That the Bill be now read a second lime.
– Here again we have an example of the dilatory approach which has been adopted over the years by successive Liberal governments to the great problems facing this nation. We must concede that very often they have arrived at the right decision, but they have done so many years after other people have seen the necessity for and realised the desirability of doing something to solve many of the problems. Incidentally, this suggestion for the establishment of an institute of marine research is not new. lt has been espoused for very many years. In fact, I myself have espoused it for over 20 years. In my maiden speech in this chamber I sought the establishment of an institute of marine research. I sought the expansion and extension of research on tropical agriculture and scientific investigation of the pastoral needs of the north, lt has not been without some effect at least. For many years we had a Liberal leader of successive Liberal governments who was of brilliant intellect and had great academic qualifications, but he never realised that there was a necessity for the establishment of an institute of marine research, or if he did he never espoused it. He was succeeded by a Prime Minister who was supposed to be a nature lover, who had great affection for the tropical north and who was fond of ils marine environment, but he did nothing. We had to wait until the coming to office of the present Prime Minister. John Gorton, who is much maligned by some of his colleagues and by the majority of pressmen - unjustifiably so, 1 might say.
We must pay a tribute in discussing the Australian Institute of Marine Science to the Great Barrier Reef Committee which has struggled on since 1922, attempting to meet the needs of research, particularly as it has affected the monumental structure, the Great Barrier Reef, which incidentally is the largest structure built by animal or man in the history of the world. The Great Barrier Reef Committee has had to live on practically nothing, lt has received no governmental assistance. A few valiant souls have struggled on, realising their responsibility to the needs of marine research. Practically all of the States engage in some small measure of fisheries research. There is co-operation but practically no coordination of this research. The only other research station which is investigating the needs of the marine requirements of the north is the Heron Island research station. lt is a small research station near the Great Barrier Reef, lt is struggling on wilh a few tin sheds, one director and a handyman. Do honourable senators know that one of the magnificent successive Liberal governments, some 4 or 5 years ago. saw fit to make a special grant of £5,000. provided that the Queensland Government made a similar matching grant? That is the only specific financial assistance that has been given to research on the Great Barrier Reef.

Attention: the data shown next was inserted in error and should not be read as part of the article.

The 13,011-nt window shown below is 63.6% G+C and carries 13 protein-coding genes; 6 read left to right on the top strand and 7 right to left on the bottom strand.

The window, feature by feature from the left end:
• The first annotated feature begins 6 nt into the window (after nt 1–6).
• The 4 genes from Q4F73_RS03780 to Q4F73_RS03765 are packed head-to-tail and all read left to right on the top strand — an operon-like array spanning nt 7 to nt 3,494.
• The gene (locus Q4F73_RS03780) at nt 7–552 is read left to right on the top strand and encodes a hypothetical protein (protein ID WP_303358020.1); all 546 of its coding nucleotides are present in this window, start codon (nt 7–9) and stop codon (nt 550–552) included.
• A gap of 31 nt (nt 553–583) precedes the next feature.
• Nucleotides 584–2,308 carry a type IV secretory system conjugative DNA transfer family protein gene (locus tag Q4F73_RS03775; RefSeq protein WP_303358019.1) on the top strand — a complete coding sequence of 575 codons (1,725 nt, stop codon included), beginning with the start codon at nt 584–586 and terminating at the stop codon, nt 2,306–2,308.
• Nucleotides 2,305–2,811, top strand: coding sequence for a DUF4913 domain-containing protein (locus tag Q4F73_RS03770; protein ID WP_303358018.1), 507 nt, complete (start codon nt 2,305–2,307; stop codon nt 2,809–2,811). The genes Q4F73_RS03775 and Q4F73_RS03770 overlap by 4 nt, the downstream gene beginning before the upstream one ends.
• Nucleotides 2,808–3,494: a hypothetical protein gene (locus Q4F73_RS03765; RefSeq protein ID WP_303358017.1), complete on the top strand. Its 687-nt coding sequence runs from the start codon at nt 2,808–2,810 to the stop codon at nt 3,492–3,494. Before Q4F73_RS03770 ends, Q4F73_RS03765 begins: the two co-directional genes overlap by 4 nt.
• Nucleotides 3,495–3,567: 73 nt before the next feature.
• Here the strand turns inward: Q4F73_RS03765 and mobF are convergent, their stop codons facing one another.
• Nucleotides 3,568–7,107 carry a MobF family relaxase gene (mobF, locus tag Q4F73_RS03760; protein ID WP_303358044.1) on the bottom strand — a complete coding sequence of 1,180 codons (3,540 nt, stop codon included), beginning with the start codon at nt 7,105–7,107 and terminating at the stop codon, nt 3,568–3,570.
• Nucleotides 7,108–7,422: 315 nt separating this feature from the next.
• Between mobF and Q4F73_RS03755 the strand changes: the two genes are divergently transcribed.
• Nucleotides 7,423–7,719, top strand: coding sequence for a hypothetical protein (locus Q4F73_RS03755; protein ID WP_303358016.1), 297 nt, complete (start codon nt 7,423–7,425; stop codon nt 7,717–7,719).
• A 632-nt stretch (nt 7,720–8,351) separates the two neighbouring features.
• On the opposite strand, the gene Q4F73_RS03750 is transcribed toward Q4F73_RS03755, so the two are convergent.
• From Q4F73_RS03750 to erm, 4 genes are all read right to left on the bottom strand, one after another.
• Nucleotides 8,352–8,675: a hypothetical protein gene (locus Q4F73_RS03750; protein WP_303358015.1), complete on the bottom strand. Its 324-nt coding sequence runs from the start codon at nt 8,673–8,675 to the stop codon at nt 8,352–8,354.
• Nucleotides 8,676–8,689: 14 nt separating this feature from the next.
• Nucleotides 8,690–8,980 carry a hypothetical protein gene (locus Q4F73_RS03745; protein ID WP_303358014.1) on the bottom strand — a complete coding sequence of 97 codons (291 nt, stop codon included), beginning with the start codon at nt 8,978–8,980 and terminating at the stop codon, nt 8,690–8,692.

I can speak with some small measure of authority on the Great Barrier Reef because for a considerable period I was there collating specimens for many museums and universities throughout the world. I was 0..e:ed a science research scholarship on the Great Barrier Reef. I do not pose as a great authority in marine biology, but I know something of it. We realise that at last the Government will now do something about it. During the last federal election campaign the present Prime Minister saw fit to propose the establishment of the Institute of Marine Science. Whether it was for the purposes of electoral success or not, I do not know, but it is to his credit that at least he was the first Prime Minister who did something about the legitimate needs and requirements of marine biological and physical scientific research. He promised that an Institute of Marine Science would be established at Townsville at a cost of $3m. Incidentally, when we realise the tremendous sums spent on research to meet the agricultural and pastoral requirements of this community and the tremendous sums spent on industrial research, it appears that $3m will be all too little.